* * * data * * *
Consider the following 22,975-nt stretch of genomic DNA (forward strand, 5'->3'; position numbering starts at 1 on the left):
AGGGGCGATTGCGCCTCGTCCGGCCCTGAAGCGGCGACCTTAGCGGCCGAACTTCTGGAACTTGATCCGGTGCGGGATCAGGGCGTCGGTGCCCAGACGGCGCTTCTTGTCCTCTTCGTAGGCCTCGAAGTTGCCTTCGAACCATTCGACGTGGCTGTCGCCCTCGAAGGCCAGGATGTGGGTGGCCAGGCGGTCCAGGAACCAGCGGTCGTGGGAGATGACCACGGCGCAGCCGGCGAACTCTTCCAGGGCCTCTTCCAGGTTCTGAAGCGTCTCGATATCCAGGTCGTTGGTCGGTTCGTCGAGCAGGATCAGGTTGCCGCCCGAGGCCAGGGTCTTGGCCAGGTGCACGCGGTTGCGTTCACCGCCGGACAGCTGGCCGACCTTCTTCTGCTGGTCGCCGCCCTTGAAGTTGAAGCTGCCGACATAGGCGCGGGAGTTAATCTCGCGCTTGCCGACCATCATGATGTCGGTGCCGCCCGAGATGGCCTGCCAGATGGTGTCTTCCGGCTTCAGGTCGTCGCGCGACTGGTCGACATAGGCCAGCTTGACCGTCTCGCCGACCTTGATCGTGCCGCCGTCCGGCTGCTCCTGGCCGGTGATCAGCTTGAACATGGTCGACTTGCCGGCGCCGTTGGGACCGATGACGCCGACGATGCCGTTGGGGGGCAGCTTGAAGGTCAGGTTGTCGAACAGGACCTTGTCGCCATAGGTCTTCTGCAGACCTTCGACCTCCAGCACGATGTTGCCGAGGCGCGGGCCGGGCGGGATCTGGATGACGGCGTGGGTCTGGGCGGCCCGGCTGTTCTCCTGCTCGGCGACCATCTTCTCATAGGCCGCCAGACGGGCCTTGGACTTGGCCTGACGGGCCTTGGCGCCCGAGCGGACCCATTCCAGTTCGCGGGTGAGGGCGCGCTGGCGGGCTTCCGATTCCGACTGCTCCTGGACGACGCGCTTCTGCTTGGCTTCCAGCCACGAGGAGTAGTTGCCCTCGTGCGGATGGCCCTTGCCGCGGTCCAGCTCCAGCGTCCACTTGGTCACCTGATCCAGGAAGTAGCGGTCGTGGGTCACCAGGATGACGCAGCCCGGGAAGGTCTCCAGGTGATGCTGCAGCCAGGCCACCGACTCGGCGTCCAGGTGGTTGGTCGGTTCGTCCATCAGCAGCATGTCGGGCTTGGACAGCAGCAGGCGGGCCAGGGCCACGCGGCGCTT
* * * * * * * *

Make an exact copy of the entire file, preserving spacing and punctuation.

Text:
Consider the following 22,975-nt stretch of genomic DNA (forward strand, 5'->3'; position numbering starts at 1 on the left):
AGGGGCGATTGCGCCTCGTCCGGCCCTGAAGCGGCGACCTTAGCGGCCGAACTTCTGGAACTTGATCCGGTGCGGGATCAGGGCGTCGGTGCCCAGACGGCGCTTCTTGTCCTCTTCGTAGGCCTCGAAGTTGCCTTCGAACCATTCGACGTGGCTGTCGCCCTCGAAGGCCAGGATGTGGGTGGCCAGGCGGTCCAGGAACCAGCGGTCGTGGGAGATGACCACGGCGCAGCCGGCGAACTCTTCCAGGGCCTCTTCCAGGTTCTGAAGCGTCTCGATATCCAGGTCGTTGGTCGGTTCGTCGAGCAGGATCAGGTTGCCGCCCGAGGCCAGGGTCTTGGCCAGGTGCACGCGGTTGCGTTCACCGCCGGACAGCTGGCCGACCTTCTTCTGCTGGTCGCCGCCCTTGAAGTTGAAGCTGCCGACATAGGCGCGGGAGTTAATCTCGCGCTTGCCGACCATCATGATGTCGGTGCCGCCCGAGATGGCCTGCCAGATGGTGTCTTCCGGCTTCAGGTCGTCGCGCGACTGGTCGACATAGGCCAGCTTGACCGTCTCGCCGACCTTGATCGTGCCGCCGTCCGGCTGCTCCTGGCCGGTGATCAGCTTGAACATGGTCGACTTGCCGGCGCCGTTGGGACCGATGACGCCGACGATGCCGTTGGGGGGCAGCTTGAAGGTCAGGTTGTCGAACAGGACCTTGTCGCCATAGGTCTTCTGCAGACCTTCGACCTCCAGCACGATGTTGCCGAGGCGCGGGCCGGGCGGGATCTGGATGACGGCGTGGGTCTGGGCGGCCCGGCTGTTCTCCTGCTCGGCGACCATCTTCTCATAGGCCGCCAGACGGGCCTTGGACTTGGCCTGACGGGCCTTGGCGCCCGAGCGGACCCATTCCAGTTCGCGGGTGAGGGCGCGCTGGCGGGCTTCCGATTCCGACTGCTCCTGGACGACGCGCTTCTGCTTGGCTTCCAGCCACGAGGAGTAGTTGCCCTCGTGCGGATGGCCCTTGCCGCGGTCCAGCTCCAGCGTCCACTTGGTCACCTGATCCAGGAAGTAGCGGTCGTGGGTCACCAGGATGACGCAGCCCGGGAAGGTCTCCAGGTGATGCTGCAGCCAGGCCACCGACTCGGCGTCCAGGTGGTTGGTCGGTTCGTCCATCAGCAGCATGTCGGGCTTGGACAGCAGCAGGCGGGCCAGGGCCACGCGGCGCTT